Our main character, John Murdoch, is eventually found to somehow possess the same tuning abilities as the aliens and so they want to either destroy him or study him and sometimes can't decide which. He's also wanted for a string of murders that he did not commit. It was just another programming experiment that he happened to wake up from too early. William Hurt very nicely plays the film noir staple detective trying to solve the murder case and so he too is after Murdoch. Murdoch slowly learns of his situation from a very strange doctor named Shreber, played by Keifer Sutherland, who works for the aliens to create the memories that are implanted into their human subjects. His wife Emma (Jennifer Connelly) is willing to believe his story, even though she is only his wife as of that evening due to the last memory transfer, and the detective eventually gives him the chance to prove his claims by going in search of Shell Beach. That is the place where his memory tells him he grew up and Murdoch spends most of the film trying to find it. It is so amazingly dream-like how every time he asks someone about it, they say they know of it, or have been there, but when asked how to get there, they are surprised when they find they have forgotten the specific directions. Eventually they come to where Shell Beach should be, and find just a poster on a brick wall at the edge of the city. Behind that wall, they discover, is empty space.
The aliens eventually capture Murdoch and think they can use him to find their answer but  Dr. Shreber pulls an ingenious trick that allows Murdoch to battle them and take over the city. This could of course turn into a hollow victory, since not only have the human subjects lost their home planet, they have also lost any memory of their real past and true identity. But John Murdoch does not succumb to despair and remakes his own world into one in which he can begin a new life. You see, the story is really about the triumph of the human spirit over even existential circumstances. The entire setting is meant to convey the dreary existence of psychological captivity. The humans believe they are free even through in truth they are not. The film noir motif has always been designed to convey a sense of the futility of the human condition, and so it serves to poignantly connect this concocted fairy tale to our own lives. The aliens are portrayed in numerous ways as being quite soul-less, from the subtle (as in their being named after inanimate objects like Mr. Book and Mr. Hand) to the symbolic (as in their society being focused around a huge machine), to the horrifying (as in the willingness to use mind control and even rape and murder as a way of studying the human condition).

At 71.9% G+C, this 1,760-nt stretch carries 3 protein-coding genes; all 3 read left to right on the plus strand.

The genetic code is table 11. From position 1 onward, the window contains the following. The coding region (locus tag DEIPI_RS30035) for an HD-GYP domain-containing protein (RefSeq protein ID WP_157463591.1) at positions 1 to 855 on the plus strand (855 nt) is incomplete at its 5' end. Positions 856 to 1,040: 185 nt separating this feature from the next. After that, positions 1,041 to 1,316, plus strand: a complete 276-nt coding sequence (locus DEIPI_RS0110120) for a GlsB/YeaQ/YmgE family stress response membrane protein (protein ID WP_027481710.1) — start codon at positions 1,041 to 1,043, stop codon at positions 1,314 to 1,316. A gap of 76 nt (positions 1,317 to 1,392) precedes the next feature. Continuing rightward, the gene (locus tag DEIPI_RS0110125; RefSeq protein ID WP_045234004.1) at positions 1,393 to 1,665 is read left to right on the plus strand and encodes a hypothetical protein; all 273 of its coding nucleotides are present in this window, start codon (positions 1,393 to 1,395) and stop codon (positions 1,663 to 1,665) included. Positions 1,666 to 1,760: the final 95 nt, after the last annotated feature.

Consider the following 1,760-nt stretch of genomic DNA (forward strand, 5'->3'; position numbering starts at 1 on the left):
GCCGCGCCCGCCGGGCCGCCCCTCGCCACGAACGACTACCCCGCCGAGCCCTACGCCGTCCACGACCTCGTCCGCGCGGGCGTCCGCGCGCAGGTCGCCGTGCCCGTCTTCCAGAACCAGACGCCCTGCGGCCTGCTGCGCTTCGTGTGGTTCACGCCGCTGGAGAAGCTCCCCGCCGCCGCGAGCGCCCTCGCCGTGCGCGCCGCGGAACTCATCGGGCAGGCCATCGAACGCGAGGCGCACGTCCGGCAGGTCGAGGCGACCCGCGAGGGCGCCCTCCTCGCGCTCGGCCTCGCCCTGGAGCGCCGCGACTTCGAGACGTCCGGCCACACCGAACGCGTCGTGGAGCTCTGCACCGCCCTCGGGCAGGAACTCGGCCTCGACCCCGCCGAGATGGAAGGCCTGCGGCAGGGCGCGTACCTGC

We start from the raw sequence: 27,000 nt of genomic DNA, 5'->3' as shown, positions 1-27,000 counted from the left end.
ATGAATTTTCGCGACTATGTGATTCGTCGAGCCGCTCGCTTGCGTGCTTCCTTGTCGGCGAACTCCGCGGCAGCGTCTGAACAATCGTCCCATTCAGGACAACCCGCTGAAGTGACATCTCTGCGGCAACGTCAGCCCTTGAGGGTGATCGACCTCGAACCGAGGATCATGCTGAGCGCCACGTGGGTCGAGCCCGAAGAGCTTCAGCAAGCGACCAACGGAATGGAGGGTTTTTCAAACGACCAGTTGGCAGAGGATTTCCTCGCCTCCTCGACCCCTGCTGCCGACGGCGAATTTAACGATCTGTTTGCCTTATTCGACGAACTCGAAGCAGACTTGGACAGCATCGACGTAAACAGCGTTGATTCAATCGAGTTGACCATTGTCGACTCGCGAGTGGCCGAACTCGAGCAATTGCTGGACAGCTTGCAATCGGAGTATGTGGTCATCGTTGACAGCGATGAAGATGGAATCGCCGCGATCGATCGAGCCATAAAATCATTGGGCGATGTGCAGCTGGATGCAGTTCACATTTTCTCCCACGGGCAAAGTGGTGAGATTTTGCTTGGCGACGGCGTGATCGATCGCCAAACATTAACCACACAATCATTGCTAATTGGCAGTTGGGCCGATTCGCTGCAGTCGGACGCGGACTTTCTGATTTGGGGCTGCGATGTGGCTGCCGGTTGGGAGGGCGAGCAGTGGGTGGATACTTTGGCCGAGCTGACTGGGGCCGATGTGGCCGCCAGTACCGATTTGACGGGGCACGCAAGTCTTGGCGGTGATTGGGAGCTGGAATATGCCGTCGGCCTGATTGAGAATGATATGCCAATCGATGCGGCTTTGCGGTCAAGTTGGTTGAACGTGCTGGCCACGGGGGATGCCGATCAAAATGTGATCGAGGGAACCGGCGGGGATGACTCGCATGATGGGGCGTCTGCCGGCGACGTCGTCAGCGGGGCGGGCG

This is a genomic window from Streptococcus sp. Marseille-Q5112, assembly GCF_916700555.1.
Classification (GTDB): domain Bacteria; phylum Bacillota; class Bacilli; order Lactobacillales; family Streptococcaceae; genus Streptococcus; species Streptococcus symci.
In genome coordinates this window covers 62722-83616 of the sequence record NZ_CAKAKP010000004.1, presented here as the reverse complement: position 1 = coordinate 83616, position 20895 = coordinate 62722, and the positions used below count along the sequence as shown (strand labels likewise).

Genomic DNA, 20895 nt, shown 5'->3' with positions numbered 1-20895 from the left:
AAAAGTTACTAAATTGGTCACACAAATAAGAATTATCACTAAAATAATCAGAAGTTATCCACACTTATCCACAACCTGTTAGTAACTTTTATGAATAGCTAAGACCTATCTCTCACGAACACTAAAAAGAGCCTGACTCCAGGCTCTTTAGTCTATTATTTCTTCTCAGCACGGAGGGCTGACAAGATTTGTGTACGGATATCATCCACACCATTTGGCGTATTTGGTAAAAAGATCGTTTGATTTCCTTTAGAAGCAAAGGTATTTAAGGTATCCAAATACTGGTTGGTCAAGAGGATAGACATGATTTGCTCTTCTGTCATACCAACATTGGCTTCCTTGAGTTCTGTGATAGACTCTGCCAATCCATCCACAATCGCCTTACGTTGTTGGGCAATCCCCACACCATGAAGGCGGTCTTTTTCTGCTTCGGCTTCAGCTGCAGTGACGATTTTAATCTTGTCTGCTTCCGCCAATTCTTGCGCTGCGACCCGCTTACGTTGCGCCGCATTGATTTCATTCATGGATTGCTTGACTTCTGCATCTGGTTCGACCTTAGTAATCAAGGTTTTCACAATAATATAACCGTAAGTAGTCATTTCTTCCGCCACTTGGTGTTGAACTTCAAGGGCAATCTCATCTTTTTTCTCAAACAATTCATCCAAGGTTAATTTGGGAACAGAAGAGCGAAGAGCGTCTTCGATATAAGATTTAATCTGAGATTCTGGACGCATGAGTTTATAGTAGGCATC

There are lots of technical details you could pick at. Why are all the alien's bodies male? How do they stop traffic and move buildings around without killing the unconscious subjects? Why does Keifer Sutherland sound like he's out of breath every time he talks? But I think you will find yourself not worrying about all that since it is not the real point of the film. Some point out similarities with The Matrix, but they are mainly surface level, and since Dark City came first, the point is a bit moot. You can watch it and judge for yourself
here (if the link is still good).

1 comment:

  1. Excellent review; this film rarely gets the credit it deserves. The Matrix, Inception, et cetera all derive from the ideas first fleshed out in Dark City.